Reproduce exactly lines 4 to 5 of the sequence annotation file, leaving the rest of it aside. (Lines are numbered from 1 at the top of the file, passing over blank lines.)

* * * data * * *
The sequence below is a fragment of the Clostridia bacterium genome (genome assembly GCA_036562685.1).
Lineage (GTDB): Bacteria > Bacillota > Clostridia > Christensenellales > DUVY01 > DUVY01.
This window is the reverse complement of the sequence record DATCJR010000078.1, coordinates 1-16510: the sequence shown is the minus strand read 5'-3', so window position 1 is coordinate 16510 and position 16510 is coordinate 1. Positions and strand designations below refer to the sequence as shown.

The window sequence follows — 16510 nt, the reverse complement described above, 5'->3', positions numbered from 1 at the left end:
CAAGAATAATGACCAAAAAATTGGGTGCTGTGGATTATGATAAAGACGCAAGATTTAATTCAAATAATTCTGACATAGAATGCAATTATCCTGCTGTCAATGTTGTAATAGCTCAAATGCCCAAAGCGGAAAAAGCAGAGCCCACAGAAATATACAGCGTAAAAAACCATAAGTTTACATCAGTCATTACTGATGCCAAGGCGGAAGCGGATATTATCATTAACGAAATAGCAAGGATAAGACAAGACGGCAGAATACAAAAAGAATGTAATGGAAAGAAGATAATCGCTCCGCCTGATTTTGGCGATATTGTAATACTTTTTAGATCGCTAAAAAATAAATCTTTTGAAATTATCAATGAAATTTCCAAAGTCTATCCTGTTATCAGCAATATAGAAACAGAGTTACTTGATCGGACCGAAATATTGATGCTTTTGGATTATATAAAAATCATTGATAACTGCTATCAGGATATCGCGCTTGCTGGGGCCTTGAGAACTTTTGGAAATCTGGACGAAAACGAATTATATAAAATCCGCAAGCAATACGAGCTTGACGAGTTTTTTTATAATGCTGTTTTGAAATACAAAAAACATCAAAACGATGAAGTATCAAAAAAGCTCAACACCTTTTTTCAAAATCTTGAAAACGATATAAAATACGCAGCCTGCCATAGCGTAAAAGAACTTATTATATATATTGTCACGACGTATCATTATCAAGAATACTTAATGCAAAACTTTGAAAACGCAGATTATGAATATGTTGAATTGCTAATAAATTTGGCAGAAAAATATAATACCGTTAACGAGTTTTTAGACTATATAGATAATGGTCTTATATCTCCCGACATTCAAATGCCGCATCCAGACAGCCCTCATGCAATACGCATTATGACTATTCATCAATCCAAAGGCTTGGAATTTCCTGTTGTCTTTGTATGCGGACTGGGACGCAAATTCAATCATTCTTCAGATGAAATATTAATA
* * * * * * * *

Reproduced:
The window sequence follows — 16510 nt, the reverse complement described above, 5'->3', positions numbered from 1 at the left end:
CAAGAATAATGACCAAAAAATTGGGTGCTGTGGATTATGATAAAGACGCAAGATTTAATTCAAATAATTCTGACATAGAATGCAATTATCCTGCTGTCAATGTTGTAATAGCTCAAATGCCCAAAGCGGAAAAAGCAGAGCCCACAGAAATATACAGCGTAAAAAACCATAAGTTTACATCAGTCATTACTGATGCCAAGGCGGAAGCGGATATTATCATTAACGAAATAGCAAGGATAAGACAAGACGGCAGAATACAAAAAGAATGTAATGGAAAGAAGATAATCGCTCCGCCTGATTTTGGCGATATTGTAATACTTTTTAGATCGCTAAAAAATAAATCTTTTGAAATTATCAATGAAATTTCCAAAGTCTATCCTGTTATCAGCAATATAGAAACAGAGTTACTTGATCGGACCGAAATATTGATGCTTTTGGATTATATAAAAATCATTGATAACTGCTATCAGGATATCGCGCTTGCTGGGGCCTTGAGAACTTTTGGAAATCTGGACGAAAACGAATTATATAAAATCCGCAAGCAATACGAGCTTGACGAGTTTTTTTATAATGCTGTTTTGAAATACAAAAAACATCAAAACGATGAAGTATCAAAAAAGCTCAACACCTTTTTTCAAAATCTTGAAAACGATATAAAATACGCAGCCTGCCATAGCGTAAAAGAACTTATTATATATATTGTCACGACGTATCATTATCAAGAATACTTAATGCAAAACTTTGAAAACGCAGATTATGAATATGTTGAATTGCTAATAAATTTGGCAGAAAAATATAATACCGTTAACGAGTTTTTAGACTATATAGATAATGGTCTTATATCTCCCGACATTCAAATGCCGCATCCAGACAGCCCTCATGCAATACGCATTATGACTATTCATCAATCCAAAGGCTTGGAATTTCCTGTTGTCTTTGTATGCGGACTGGGACGCAAATTCAATCATTCTTCAGATGAAATATTAATA